This morning was a nice one. I had a great time at Crossfit doing a fun partner WOD with lots of deadlifts (my favourite!), hit the greengrocers, took Louis (our dog) for a big walk, played around on the blog … but now it is time to get serious. I have a heap of vegetables, two kilograms of stewing beef, two kilograms of topside mince and a free range chicken to get sorted, AND it’s Mother’s Day tomorrow, so I need to make a treat to take to afternoon tea with the family.

(This was me at Crossfit. Not. Image via crossfitimpulse.com)

Anyway, silliness aside, my menu for this afternoon looks like this …

Oven Braised Mexican Beef (Nom Nom Paleo)

Hamburger/meatball/meatloaf mix

Steamed vegetables

Chocolate Espresso Cake (Jill Dupleix)

Coconut Macaroons (Elena’s Pantry)

It looks as though my lovely new Mac Mighty knife and my trusty Kitchenaid mixer are going to get a decent workout today. Time to crank the music and get started!

Any suggestions for my cooking playlist?

A few benefits of bone broth.

In the general vernacular “broth” and “stock” are used interchangeably, but as an explanation of terms, a broth is made at home with bones and leftovers and a stock is a strict recipe used in commercial kitchens to maintain consistency. I’m talking about broth, mainly because once you understand the health benefits, how you flavour it is up to you.

Try to get the best bones you can. If you are going to go to the trouble of making a broth make sure you get healthy bones – organic grass-fed are the best. Yes, you can buy bones, you just have to ask at the butcher. Buying bones is an extra step, another hurdle created by the modern culture of pre-portioned, over-packaged convenience foods. In the good old days, people would buy meat on the bone and use it all to make stock, broth, soups and sauces, so as not to waste anything (and reap the health benefits on the side). I know it may seem crazy, but the best things don’t come easy.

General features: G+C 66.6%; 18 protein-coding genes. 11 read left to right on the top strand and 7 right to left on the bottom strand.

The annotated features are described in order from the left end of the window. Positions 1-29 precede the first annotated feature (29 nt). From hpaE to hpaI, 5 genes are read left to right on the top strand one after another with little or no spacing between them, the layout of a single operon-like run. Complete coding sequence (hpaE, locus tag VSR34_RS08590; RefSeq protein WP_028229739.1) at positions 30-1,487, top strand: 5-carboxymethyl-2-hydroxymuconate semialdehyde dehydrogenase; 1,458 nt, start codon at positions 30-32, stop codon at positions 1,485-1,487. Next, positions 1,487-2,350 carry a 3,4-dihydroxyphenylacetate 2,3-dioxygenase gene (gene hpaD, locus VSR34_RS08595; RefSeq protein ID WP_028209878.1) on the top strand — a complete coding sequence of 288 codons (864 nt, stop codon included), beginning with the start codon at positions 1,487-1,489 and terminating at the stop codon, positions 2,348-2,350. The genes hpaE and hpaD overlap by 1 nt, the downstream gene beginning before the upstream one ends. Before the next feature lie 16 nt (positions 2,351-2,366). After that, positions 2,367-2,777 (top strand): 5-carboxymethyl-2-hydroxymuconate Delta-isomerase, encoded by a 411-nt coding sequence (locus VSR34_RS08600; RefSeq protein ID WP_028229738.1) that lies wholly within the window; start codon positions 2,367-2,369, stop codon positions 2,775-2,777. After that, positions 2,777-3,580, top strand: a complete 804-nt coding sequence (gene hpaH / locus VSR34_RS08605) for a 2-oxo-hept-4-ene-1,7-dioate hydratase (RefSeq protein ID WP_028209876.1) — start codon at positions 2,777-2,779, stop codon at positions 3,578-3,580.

It’s delicious.

Usually that’s enough for me to advocate the consumption of real food, but in this case, the further I look into bone broth and the more I experiment with drinking it, the more I realise how amazing it is. You can make your broth from all types of bones including chicken, fish, veal, beef, lamb and venison (the list goes on). We generally stick to chicken and beef. Adding different flavours to the broth also keeps it interesting (like Pho spices, Thai hot and sour) although we generally stick to the classic method, allowing us to gain a greater appreciation and understanding of how different bone tastes.

Broth makes your joints feel smooth.

I try my best to not take any supplements. But when I do, it is because I’m experimenting with an increased dose of something, and if I’m getting results from it, I’ll look for it in real food. The beauty of bone broth is that it contains so many vitamins and minerals that it’s a one stop shop. In particular – glucosamine. Ever heard the expression ‘you are what you eat’? By slowly simmering the bones you are releasing glucosamine which is crucial for collagen health in your ligaments, tendons and the ends of your bones.

It’s nutritious.

Sally Fallon writes in Nourishing Traditions (1999): “Properly prepared, meat stocks are extremely nutritious, containing the minerals of bone, cartilage, marrow and vegetables as electrolytes, a form that is easy to assimilate. Acidic wine or vinegar added during cooking helps to draw minerals, particularly calcium, magnesium and potassium, into the broth.” Basically, because it’s a liquid form is is easily absorbed by your body and keeps you hydrated.